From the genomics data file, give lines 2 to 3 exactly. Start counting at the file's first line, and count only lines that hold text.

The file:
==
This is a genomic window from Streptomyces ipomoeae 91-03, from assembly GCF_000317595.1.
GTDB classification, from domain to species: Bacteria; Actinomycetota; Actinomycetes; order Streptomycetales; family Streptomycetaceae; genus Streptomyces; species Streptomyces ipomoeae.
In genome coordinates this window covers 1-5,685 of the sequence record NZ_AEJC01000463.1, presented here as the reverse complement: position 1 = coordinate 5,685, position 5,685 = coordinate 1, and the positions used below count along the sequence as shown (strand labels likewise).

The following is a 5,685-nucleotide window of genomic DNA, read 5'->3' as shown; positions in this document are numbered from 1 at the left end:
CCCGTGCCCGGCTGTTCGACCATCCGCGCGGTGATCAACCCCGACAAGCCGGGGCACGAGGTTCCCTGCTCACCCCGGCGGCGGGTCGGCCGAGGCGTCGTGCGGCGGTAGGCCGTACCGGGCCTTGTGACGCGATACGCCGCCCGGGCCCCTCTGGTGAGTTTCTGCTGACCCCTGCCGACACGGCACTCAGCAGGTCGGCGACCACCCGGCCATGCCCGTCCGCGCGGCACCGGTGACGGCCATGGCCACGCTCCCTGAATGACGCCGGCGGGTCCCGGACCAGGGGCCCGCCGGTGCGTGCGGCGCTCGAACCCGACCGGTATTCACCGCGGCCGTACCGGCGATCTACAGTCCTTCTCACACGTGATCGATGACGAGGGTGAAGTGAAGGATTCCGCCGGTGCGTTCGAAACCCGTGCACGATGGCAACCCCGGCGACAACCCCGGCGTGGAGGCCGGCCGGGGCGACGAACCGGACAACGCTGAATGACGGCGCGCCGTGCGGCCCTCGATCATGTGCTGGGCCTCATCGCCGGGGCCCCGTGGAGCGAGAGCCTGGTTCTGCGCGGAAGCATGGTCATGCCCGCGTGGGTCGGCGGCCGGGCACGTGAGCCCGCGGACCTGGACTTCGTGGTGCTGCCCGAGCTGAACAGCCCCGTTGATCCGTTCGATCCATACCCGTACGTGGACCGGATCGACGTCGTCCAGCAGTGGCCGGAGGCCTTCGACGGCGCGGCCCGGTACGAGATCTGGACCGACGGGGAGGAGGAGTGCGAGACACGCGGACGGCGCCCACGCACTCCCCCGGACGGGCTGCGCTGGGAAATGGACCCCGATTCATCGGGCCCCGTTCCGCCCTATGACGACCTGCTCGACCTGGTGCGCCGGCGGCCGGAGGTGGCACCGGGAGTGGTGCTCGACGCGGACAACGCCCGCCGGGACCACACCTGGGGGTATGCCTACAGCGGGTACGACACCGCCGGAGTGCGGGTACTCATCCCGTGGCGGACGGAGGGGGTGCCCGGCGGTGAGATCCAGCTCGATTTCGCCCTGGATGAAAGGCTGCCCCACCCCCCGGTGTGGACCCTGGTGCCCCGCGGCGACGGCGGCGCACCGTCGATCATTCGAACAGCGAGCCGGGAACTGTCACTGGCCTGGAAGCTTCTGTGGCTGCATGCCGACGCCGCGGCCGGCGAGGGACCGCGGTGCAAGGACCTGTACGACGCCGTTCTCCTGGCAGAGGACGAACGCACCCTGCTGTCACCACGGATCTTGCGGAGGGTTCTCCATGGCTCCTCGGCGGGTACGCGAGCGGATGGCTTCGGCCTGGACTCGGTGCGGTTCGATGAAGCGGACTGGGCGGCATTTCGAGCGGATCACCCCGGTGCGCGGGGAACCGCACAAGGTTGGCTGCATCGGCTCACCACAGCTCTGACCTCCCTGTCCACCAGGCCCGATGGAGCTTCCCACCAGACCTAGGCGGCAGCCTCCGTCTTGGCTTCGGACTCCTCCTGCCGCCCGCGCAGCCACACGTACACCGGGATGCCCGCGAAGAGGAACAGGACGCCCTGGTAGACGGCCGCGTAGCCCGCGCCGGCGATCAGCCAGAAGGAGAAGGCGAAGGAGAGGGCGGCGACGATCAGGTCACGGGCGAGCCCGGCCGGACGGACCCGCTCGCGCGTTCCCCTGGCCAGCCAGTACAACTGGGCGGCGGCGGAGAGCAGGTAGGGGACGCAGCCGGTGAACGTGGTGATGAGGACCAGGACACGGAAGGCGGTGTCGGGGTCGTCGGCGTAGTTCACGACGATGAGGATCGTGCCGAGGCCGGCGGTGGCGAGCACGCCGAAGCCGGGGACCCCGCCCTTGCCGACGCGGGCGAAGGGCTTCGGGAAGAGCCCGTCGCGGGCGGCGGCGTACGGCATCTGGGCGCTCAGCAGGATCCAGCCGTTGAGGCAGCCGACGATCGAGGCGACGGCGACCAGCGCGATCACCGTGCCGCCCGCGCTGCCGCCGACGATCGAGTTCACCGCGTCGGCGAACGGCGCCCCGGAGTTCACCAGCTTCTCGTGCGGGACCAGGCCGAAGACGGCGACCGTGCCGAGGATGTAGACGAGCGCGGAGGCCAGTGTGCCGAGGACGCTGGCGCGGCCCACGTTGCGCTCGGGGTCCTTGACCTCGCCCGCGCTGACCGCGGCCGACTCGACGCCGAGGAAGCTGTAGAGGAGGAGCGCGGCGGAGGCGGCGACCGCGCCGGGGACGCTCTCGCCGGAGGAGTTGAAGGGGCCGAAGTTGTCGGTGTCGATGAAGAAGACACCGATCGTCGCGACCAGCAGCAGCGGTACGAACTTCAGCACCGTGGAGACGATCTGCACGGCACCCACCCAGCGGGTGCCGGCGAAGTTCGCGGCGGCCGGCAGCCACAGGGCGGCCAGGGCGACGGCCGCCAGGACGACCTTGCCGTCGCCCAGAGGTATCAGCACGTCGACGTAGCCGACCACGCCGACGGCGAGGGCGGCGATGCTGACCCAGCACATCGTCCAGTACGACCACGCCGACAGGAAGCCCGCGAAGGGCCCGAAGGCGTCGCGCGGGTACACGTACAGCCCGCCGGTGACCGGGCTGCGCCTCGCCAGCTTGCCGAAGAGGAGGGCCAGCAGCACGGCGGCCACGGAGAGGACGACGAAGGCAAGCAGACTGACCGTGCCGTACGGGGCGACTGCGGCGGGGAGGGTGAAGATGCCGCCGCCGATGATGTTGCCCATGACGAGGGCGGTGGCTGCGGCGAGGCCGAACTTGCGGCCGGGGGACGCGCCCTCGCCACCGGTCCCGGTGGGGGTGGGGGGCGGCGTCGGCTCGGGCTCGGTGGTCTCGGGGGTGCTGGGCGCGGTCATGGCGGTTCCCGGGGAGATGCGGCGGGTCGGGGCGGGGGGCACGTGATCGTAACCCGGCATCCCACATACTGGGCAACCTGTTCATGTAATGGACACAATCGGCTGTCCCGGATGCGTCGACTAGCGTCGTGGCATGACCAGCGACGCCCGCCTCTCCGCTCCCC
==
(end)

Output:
GTDB classification, from domain to species: Bacteria; Actinomycetota; Actinomycetes; order Streptomycetales; family Streptomycetaceae; genus Streptomyces; species Streptomyces ipomoeae.
In genome coordinates this window covers 1-5,685 of the sequence record NZ_AEJC01000463.1, presented here as the reverse complement: position 1 = coordinate 5,685, position 5,685 = coordinate 1, and the positions used below count along the sequence as shown (strand labels likewise).